Ellen G. White Writings

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The Conditionalist Faith of Our Fathers, vol. 2, Page 889

CHAPTER FORTY-THREE: Various Accusing Fingers Incriminate Platonism

The geographical spread of the twelve spokesmen in this chapter ranges from Canada and the United States in the West, to faraway India in the East-along with England, Scotland, Switzerland, and Germany in the Old World. They include a provost, eight university professors, a bishop, an Institute director, and a Keswick speaker. They include men of international renown. And in religious affiliation they run all the way from Anglican to Swiss Reformed, Church of Scotland, Lutheran, Presbyterian, Dutch Reformed, Episcopalian, and Disciple. The remarkable harmony of affirmation on one or more of the three major features of Conditionalism continues, along with relentless exposure of the Platonic fallacies and foibles that have penetrated and perverted the church. The momentum of the movement has not slackened. First we turn to Canada.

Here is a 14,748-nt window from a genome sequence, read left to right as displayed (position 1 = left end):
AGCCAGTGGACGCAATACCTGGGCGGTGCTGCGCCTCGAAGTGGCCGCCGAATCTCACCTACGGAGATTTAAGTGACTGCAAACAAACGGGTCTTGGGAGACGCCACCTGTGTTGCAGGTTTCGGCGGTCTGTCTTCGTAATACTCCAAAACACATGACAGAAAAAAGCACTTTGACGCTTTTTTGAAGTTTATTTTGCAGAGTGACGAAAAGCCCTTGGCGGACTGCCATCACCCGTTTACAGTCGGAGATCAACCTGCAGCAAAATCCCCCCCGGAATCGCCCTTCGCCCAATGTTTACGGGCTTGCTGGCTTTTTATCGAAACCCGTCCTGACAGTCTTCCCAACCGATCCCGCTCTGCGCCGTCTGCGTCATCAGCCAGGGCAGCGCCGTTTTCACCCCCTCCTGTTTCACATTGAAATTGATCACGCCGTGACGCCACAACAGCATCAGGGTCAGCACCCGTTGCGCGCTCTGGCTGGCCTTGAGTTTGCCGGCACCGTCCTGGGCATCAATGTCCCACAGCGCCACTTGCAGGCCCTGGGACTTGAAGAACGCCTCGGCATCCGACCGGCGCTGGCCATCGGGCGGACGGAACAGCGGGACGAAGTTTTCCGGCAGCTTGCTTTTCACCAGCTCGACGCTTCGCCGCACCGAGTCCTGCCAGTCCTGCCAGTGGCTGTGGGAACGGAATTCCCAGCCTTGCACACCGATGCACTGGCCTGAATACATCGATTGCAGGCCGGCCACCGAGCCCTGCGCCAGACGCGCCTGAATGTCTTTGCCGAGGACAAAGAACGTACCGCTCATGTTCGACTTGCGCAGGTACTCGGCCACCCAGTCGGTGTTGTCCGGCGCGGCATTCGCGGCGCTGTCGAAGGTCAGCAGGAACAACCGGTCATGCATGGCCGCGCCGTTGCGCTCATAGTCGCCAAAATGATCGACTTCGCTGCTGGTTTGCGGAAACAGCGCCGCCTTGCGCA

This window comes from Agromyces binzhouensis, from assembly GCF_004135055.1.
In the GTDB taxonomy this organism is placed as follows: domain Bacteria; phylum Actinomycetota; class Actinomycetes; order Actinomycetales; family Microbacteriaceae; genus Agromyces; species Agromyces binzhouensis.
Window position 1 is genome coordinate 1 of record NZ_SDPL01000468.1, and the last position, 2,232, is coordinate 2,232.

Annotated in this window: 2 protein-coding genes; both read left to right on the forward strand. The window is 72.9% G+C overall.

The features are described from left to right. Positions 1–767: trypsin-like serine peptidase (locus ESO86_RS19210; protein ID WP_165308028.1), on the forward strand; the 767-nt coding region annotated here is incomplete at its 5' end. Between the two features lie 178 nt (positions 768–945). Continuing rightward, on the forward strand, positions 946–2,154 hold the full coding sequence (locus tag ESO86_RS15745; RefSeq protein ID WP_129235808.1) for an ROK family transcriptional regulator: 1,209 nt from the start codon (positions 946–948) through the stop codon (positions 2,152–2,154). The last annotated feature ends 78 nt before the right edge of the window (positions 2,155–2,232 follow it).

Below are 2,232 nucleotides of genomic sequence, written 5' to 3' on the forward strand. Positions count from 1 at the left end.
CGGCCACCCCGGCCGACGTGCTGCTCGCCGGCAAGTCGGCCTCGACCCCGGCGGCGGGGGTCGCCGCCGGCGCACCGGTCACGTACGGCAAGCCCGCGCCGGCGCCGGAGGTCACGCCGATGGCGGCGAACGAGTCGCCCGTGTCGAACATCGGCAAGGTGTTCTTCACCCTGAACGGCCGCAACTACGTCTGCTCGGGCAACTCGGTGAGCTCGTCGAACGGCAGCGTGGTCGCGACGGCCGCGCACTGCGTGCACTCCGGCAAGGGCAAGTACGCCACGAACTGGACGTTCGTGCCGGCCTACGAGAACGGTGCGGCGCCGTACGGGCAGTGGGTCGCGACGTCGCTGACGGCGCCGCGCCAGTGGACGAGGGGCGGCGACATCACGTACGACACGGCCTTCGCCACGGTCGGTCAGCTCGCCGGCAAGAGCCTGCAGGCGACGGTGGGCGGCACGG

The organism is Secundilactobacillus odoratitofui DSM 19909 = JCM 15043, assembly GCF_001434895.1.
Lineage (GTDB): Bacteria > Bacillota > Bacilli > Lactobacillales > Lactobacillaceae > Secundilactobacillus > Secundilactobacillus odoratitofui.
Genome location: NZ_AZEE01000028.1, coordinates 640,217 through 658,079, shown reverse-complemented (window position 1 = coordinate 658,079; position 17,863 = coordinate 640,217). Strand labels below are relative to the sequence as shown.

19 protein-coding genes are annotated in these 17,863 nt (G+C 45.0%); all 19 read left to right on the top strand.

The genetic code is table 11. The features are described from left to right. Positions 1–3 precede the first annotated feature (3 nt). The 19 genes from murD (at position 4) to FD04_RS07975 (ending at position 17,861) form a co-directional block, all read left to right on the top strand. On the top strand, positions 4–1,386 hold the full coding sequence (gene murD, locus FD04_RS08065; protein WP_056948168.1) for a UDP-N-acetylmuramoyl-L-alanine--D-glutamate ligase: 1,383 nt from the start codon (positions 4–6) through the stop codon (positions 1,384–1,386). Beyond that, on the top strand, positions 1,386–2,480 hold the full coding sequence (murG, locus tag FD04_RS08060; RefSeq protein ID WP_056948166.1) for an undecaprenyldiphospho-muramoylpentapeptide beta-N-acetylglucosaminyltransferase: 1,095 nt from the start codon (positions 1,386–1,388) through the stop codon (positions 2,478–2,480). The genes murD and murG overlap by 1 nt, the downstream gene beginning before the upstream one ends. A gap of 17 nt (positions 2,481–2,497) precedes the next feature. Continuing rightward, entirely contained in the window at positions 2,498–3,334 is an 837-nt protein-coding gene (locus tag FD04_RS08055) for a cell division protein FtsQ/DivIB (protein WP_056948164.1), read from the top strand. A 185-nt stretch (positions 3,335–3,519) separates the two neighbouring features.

I. Toronto’s Owen-“Greek Dualism” Perverted Christian Theology

Dr. DERWYN R. G. OWEN, 11) DERWYN R. G. OWEN (1914-), Anglican, was trained at the University of Toronto and Union Theological Seminary. He was the son of Archbishop D. T. Owen, late Primate of the Church of Canada. After teaching and army chaplaincies, he joined the staff of Trinity College, of which he is now executive head. It is interesting to note that Owen studied under both Reinhold Niebuhr and Paul Tillich, whose positions on the current discussion are sketched elsewhere in this twentieth-century section. provost of Trinity College, University of Toronto, issued an impressive volume in 1956 titled Body and Soul, with the subtitle, “A Study on the Christian

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